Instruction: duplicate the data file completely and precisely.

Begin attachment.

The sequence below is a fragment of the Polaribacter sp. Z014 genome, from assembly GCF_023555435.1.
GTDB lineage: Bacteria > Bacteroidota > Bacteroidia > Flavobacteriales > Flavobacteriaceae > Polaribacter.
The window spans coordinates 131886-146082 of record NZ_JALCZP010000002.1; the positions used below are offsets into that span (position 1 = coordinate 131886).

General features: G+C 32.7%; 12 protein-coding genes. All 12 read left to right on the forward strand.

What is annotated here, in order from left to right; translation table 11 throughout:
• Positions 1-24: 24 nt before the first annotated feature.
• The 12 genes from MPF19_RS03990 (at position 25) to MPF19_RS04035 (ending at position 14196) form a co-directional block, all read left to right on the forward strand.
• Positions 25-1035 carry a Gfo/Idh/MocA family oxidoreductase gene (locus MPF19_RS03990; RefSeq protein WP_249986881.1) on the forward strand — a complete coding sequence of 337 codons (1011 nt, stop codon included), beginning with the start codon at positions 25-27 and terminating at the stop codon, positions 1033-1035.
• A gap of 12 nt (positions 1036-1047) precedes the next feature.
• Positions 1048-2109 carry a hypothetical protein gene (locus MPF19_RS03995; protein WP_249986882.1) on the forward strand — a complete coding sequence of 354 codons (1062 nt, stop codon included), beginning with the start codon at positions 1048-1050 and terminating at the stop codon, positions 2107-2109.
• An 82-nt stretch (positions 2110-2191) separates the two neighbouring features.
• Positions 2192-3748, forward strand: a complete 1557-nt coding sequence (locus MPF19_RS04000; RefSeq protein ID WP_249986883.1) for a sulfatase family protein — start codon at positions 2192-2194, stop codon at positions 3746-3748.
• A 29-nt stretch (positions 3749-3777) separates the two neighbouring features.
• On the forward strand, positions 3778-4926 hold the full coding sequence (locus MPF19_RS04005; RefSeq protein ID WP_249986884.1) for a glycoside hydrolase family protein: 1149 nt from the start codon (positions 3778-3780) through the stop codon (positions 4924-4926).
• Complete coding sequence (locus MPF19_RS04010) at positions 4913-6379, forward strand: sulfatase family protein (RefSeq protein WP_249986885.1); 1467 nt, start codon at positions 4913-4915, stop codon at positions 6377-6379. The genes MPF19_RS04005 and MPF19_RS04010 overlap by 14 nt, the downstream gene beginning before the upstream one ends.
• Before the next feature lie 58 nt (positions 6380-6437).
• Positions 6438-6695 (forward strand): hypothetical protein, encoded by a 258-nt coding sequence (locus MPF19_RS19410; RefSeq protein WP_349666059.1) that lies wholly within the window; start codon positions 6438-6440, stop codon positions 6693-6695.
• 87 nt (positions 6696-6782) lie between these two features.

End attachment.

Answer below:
The sequence below is a fragment of the Polaribacter sp. Z014 genome, from assembly GCF_023555435.1.
GTDB lineage: Bacteria > Bacteroidota > Bacteroidia > Flavobacteriales > Flavobacteriaceae > Polaribacter.
The window spans coordinates 131886-146082 of record NZ_JALCZP010000002.1; the positions used below are offsets into that span (position 1 = coordinate 131886).

General features: G+C 32.7%; 12 protein-coding genes. All 12 read left to right on the forward strand.

What is annotated here, in order from left to right; translation table 11 throughout:
• Positions 1-24: 24 nt before the first annotated feature.
• The 12 genes from MPF19_RS03990 (at position 25) to MPF19_RS04035 (ending at position 14196) form a co-directional block, all read left to right on the forward strand.
• Positions 25-1035 carry a Gfo/Idh/MocA family oxidoreductase gene (locus MPF19_RS03990; RefSeq protein WP_249986881.1) on the forward strand — a complete coding sequence of 337 codons (1011 nt, stop codon included), beginning with the start codon at positions 25-27 and terminating at the stop codon, positions 1033-1035.
• A gap of 12 nt (positions 1036-1047) precedes the next feature.
• Positions 1048-2109 carry a hypothetical protein gene (locus MPF19_RS03995; protein WP_249986882.1) on the forward strand — a complete coding sequence of 354 codons (1062 nt, stop codon included), beginning with the start codon at positions 1048-1050 and terminating at the stop codon, positions 2107-2109.
• An 82-nt stretch (positions 2110-2191) separates the two neighbouring features.
• Positions 2192-3748, forward strand: a complete 1557-nt coding sequence (locus MPF19_RS04000; RefSeq protein ID WP_249986883.1) for a sulfatase family protein — start codon at positions 2192-2194, stop codon at positions 3746-3748.
• A 29-nt stretch (positions 3749-3777) separates the two neighbouring features.
• On the forward strand, positions 3778-4926 hold the full coding sequence (locus MPF19_RS04005; RefSeq protein ID WP_249986884.1) for a glycoside hydrolase family protein: 1149 nt from the start codon (positions 3778-3780) through the stop codon (positions 4924-4926).
• Complete coding sequence (locus MPF19_RS04010) at positions 4913-6379, forward strand: sulfatase family protein (RefSeq protein WP_249986885.1); 1467 nt, start codon at positions 4913-4915, stop codon at positions 6377-6379. The genes MPF19_RS04005 and MPF19_RS04010 overlap by 14 nt, the downstream gene beginning before the upstream one ends.
• Before the next feature lie 58 nt (positions 6380-6437).
• Positions 6438-6695 (forward strand): hypothetical protein, encoded by a 258-nt coding sequence (locus MPF19_RS19410; RefSeq protein WP_349666059.1) that lies wholly within the window; start codon positions 6438-6440, stop codon positions 6693-6695.
• 87 nt (positions 6696-6782) lie between these two features.